The importance of traditional American values has plummeted in the U.S. in recent decades, according to a new poll from The Wall Street Journal.
The Monday poll questioned U.S. respondents about the importance of patriotism, religious faith, having children and other traditional U.S. metrics. The poll found that just 39% of Americans say their religious faith is very important to them, and just 38% say patriotism is very important.
The WSJ compared those numbers ot the first time it ran the poll in 1998 when 62% of Americans said religion was very important to them, and 70% said patriotism was very important.
Meanwhile, a plurality of respondents reported that the U.S. has not gone far enough in promoting equality between men and women; accepting people who are gay, lesbian or bisexual or promoting racial and ethnic diversity in business and universities.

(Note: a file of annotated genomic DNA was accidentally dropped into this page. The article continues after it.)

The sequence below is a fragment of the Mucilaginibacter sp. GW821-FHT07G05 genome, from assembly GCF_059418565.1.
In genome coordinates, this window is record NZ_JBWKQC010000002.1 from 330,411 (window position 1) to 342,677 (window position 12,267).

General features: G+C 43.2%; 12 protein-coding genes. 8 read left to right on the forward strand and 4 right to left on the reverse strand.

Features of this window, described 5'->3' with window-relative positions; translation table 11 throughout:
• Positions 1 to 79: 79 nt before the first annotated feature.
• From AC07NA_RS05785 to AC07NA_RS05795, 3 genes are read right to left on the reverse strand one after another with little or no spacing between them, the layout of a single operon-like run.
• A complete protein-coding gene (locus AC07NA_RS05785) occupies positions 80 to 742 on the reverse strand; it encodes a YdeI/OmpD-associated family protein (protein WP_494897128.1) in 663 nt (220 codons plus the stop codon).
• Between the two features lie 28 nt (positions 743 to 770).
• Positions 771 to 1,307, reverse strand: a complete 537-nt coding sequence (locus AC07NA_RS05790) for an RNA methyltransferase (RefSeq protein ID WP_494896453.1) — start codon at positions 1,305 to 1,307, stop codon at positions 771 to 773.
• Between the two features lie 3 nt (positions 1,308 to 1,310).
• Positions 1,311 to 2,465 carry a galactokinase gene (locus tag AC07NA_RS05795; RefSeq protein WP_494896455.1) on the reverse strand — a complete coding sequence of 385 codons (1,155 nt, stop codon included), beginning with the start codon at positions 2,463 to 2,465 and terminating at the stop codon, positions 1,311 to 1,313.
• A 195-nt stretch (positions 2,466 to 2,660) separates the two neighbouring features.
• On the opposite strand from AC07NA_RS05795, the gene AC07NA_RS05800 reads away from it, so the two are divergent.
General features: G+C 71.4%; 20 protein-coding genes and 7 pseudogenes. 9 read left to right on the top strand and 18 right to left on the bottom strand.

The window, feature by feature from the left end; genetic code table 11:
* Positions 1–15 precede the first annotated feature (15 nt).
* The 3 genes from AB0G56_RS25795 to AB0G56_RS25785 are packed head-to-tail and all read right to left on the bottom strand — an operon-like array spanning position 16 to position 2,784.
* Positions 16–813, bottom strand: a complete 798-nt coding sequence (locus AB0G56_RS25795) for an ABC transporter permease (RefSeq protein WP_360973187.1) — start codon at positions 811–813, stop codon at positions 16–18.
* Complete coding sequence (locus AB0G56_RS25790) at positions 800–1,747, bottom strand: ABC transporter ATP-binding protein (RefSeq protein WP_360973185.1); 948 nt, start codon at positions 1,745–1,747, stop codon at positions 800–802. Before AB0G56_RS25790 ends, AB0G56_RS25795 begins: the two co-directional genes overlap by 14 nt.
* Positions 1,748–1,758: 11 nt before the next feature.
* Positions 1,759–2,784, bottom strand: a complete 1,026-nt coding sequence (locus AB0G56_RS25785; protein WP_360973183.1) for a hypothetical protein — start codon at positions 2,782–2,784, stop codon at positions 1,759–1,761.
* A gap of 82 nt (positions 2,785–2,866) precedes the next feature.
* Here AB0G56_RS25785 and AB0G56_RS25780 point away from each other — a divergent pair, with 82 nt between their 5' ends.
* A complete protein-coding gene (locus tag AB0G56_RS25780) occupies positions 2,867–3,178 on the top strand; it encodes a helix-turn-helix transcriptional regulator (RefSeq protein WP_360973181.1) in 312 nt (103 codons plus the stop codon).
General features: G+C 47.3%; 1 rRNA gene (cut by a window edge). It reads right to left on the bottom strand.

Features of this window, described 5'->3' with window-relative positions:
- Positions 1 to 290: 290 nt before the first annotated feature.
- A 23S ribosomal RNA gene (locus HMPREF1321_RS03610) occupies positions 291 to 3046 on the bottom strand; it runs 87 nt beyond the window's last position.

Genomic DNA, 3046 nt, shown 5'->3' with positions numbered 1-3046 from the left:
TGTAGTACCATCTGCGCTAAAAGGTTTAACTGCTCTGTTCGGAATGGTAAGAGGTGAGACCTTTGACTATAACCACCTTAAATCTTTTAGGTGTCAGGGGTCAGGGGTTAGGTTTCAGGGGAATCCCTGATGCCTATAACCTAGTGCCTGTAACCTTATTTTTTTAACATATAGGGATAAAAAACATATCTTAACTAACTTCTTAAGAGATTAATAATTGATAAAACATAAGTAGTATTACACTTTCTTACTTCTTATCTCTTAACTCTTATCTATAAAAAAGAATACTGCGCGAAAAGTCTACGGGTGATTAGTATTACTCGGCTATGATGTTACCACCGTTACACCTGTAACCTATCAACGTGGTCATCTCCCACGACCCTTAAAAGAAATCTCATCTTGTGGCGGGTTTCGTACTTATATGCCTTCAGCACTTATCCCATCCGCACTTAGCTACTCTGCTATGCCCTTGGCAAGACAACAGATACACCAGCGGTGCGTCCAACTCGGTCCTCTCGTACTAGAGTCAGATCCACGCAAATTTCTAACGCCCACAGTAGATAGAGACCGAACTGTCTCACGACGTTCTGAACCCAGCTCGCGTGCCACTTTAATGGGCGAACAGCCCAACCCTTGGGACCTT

Nevertheless, a large plurality of respondents reported that American society has already gone too far in accommodating people who are transgender, with 43% saying that is the case. Less than 25% said the U.S. has gotten the issue about right, and 33% say society needs to accommodate transgender people more.
Roughly 50% of respondents had a very or somewhat unfavorable view of being asked to use transgender pronouns, while just 18% had a favorable view. 32% said they were neutral on the issue.
The WSJ poll, conducted alongside NORC at the University of Chicago, surveyed 1,019 Americans between March 1 and March 13. The poll reported a margin of error of 4.1%.
The poll is only the latest in a series of surveys that have found a drop in patriotism or other related values in the U.S.
A Fox News poll in 2022 found that pride in the country was down 30% compared to 2011. Another WSJ/NBC poll found in 2019 that Millenials do not hold many of the same values as older generations in the U.S.